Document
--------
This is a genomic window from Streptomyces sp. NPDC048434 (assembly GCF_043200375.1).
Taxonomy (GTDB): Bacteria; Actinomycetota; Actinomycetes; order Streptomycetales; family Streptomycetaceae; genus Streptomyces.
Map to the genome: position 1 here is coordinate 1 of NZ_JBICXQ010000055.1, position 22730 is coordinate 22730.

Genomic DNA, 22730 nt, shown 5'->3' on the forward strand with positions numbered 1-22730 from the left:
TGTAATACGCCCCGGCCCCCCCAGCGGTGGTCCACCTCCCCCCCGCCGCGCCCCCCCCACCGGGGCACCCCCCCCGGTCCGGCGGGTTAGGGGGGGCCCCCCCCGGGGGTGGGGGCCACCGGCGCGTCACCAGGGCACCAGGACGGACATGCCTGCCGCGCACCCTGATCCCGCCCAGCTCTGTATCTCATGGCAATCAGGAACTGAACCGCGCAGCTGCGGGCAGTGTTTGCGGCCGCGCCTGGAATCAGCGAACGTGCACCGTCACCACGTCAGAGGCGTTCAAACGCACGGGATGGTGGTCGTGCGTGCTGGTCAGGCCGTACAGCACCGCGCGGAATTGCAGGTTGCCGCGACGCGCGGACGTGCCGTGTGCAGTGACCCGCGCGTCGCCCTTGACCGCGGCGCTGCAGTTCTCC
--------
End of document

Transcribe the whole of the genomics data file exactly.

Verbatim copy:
This is a genomic window from Streptomyces sp. NPDC048434 (assembly GCF_043200375.1).
Taxonomy (GTDB): Bacteria; Actinomycetota; Actinomycetes; order Streptomycetales; family Streptomycetaceae; genus Streptomyces.
Map to the genome: position 1 here is coordinate 1 of NZ_JBICXQ010000055.1, position 22730 is coordinate 22730.

Genomic DNA, 22730 nt, shown 5'->3' on the forward strand with positions numbered 1-22730 from the left:
TGTAATACGCCCCGGCCCCCCCAGCGGTGGTCCACCTCCCCCCCGCCGCGCCCCCCCCACCGGGGCACCCCCCCCGGTCCGGCGGGTTAGGGGGGGCCCCCCCCGGGGGTGGGGGCCACCGGCGCGTCACCAGGGCACCAGGACGGACATGCCTGCCGCGCACCCTGATCCCGCCCAGCTCTGTATCTCATGGCAATCAGGAACTGAACCGCGCAGCTGCGGGCAGTGTTTGCGGCCGCGCCTGGAATCAGCGAACGTGCACCGTCACCACGTCAGAGGCGTTCAAACGCACGGGATGGTGGTCGTGCGTGCTGGTCAGGCCGTACAGCACCGCGCGGAATTGCAGGTTGCCGCGACGCGCGGACGTGCCGTGTGCAGTGACCCGCGCGTCGCCCTTGACCGCGGCGCTGCAGTTCTCC